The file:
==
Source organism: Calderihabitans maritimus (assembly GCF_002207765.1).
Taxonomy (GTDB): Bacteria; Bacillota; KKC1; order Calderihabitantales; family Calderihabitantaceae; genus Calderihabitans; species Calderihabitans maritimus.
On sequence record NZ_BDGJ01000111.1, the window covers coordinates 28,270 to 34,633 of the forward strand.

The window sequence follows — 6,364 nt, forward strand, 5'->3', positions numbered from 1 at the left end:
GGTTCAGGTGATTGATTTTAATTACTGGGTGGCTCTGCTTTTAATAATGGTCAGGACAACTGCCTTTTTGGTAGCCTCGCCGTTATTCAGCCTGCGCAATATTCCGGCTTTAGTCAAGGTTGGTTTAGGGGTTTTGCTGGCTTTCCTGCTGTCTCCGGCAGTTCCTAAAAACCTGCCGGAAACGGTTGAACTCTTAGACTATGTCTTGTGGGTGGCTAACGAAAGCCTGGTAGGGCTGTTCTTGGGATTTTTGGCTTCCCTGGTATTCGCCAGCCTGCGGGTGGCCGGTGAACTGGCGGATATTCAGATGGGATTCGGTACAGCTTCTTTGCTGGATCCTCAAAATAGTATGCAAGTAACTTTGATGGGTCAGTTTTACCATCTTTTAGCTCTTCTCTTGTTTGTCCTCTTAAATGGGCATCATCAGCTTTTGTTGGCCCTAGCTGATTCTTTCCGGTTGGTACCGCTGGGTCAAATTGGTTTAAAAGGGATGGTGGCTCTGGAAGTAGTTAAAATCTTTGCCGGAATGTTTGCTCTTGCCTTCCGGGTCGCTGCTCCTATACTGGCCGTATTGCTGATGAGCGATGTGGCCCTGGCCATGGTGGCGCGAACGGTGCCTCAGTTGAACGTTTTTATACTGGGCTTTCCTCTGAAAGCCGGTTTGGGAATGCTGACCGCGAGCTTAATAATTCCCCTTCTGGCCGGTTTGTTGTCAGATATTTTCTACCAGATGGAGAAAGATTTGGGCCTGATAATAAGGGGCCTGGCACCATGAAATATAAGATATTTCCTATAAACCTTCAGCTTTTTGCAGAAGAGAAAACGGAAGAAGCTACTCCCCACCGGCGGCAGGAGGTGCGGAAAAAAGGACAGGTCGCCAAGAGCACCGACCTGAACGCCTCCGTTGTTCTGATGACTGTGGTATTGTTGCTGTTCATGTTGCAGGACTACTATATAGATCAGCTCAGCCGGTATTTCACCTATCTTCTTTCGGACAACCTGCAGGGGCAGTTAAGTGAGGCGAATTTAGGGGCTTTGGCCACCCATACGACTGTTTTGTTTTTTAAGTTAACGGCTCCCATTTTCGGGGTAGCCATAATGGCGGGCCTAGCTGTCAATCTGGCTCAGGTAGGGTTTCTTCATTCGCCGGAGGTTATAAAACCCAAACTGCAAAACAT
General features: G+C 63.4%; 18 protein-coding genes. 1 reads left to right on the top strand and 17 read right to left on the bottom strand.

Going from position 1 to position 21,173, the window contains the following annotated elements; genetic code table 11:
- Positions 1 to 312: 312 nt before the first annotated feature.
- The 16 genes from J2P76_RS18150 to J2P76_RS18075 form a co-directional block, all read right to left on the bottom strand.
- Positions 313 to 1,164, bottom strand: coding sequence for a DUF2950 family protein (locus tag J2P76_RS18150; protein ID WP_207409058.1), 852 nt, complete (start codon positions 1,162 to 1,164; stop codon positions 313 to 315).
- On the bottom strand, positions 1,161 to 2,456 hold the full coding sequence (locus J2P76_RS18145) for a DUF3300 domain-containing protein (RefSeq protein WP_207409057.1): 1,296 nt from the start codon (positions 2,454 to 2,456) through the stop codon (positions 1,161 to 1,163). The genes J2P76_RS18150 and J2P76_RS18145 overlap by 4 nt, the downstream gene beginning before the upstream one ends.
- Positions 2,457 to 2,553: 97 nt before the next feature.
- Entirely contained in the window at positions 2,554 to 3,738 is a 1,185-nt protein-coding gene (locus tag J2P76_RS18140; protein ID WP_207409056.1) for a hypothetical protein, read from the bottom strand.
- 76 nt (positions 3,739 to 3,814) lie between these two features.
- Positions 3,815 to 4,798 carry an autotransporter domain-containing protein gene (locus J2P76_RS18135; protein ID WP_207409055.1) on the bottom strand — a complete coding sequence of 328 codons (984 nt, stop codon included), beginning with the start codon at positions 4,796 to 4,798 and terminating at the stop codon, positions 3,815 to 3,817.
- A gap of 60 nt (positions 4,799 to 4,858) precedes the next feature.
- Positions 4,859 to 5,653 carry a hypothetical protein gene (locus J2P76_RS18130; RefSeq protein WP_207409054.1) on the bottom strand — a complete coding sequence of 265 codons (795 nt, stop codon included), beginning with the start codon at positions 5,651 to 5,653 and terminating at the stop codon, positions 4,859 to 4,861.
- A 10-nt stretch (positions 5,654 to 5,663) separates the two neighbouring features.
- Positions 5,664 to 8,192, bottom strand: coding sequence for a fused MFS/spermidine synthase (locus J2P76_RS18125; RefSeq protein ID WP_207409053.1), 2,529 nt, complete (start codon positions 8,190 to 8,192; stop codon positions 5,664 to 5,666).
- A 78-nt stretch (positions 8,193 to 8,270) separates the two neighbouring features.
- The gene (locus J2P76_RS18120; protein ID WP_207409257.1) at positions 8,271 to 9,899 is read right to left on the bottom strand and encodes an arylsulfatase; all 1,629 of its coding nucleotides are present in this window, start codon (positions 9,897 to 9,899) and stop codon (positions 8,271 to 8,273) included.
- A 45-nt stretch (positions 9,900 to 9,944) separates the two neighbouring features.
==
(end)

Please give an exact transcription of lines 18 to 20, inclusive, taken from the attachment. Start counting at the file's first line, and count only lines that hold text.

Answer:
- A 10-nt stretch (positions 5,654 to 5,663) separates the two neighbouring features.
- Positions 5,664 to 8,192, bottom strand: coding sequence for a fused MFS/spermidine synthase (locus J2P76_RS18125; RefSeq protein ID WP_207409053.1), 2,529 nt, complete (start codon positions 8,190 to 8,192; stop codon positions 5,664 to 5,666).
- A 78-nt stretch (positions 8,193 to 8,270) separates the two neighbouring features.